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‘American Family’ Testing ‘Credit’ Limit

Oct 20, 2003  •  Post A Comment

When “American Family” returns to the air, it is expected to have a new character-a Latino soldier who served with the U.S. Army in Iraq. It’s an interesting story line, but one that has been the subject of controversy.
The problem began with the standard PBS sponsor’s “credit” (PBS’s term for televised promotions), which limits what can be said and shown. A consultant for a PBS program producer, desperate for sponsorship money, went so far as to suggest to a large buying service agency that her client, the U.S. Army, would see its messages embedded in the story line. A memo called for the creation of a character who would embody the spirit of the Army.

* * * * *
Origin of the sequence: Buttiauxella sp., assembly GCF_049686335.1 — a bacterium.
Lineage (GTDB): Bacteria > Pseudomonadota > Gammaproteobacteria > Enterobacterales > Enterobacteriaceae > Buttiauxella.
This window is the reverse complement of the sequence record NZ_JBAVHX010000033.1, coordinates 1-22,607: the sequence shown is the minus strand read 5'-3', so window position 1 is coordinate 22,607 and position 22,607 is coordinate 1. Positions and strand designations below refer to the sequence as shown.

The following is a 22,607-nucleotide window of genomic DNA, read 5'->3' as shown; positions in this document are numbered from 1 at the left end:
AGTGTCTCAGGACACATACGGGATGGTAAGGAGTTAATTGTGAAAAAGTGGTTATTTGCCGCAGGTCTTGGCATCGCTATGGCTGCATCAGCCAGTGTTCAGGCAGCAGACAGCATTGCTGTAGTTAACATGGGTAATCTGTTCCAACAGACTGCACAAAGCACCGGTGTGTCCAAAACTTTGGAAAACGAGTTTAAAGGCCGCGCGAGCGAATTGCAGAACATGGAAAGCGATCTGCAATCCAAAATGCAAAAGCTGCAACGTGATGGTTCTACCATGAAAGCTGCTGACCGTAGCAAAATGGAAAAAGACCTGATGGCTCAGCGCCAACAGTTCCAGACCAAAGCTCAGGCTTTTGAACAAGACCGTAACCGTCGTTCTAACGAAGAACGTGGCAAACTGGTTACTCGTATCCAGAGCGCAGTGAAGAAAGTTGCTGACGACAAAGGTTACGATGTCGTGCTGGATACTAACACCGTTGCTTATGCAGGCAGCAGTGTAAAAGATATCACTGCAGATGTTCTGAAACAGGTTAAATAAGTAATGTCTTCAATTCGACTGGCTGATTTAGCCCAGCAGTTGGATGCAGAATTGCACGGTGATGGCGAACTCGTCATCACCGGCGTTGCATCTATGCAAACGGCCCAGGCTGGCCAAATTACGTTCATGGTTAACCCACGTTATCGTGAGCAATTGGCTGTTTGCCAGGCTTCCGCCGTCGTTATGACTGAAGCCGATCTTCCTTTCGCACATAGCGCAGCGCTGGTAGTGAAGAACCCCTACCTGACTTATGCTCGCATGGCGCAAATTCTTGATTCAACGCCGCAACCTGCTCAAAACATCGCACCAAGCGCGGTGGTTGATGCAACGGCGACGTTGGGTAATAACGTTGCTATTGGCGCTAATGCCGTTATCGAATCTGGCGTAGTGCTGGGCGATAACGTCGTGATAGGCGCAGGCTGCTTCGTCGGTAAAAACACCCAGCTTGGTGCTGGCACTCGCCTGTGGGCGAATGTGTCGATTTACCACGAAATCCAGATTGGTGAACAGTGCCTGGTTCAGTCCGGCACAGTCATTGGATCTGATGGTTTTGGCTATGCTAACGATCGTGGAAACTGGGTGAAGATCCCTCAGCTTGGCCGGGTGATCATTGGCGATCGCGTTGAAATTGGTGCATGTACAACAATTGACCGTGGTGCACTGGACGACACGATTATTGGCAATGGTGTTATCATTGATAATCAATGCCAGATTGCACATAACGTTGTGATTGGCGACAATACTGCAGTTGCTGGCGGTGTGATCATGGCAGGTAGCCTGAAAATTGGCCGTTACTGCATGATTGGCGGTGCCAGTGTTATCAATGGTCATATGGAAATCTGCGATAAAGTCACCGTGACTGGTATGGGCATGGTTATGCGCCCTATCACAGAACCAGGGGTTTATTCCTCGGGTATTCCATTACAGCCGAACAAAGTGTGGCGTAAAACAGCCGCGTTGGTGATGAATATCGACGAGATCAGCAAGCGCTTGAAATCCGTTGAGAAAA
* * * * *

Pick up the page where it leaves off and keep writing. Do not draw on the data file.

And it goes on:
Although the effort was nixed at higher levels of PBS, it sent shock waves through the system and put a spotlight on how problematic sponsorship guidelines have become for entities trying to raise significant new revenue.
The character will appear on the show, but PBS’s Jacoba Atlas strongly denies that the military character’s addition had anything to do with a sponsorship. “We are sending a character to Iraq, but this was not done for the U.S. military,” she stressed. Producer Gregory Nava had always planned to create such a character to emphasize the role Latinos play in the American military, she explained, adding: “We are completely free of product placement.”
She now chalks the entire controversy up to a misunderstanding on the part of the relevant agency.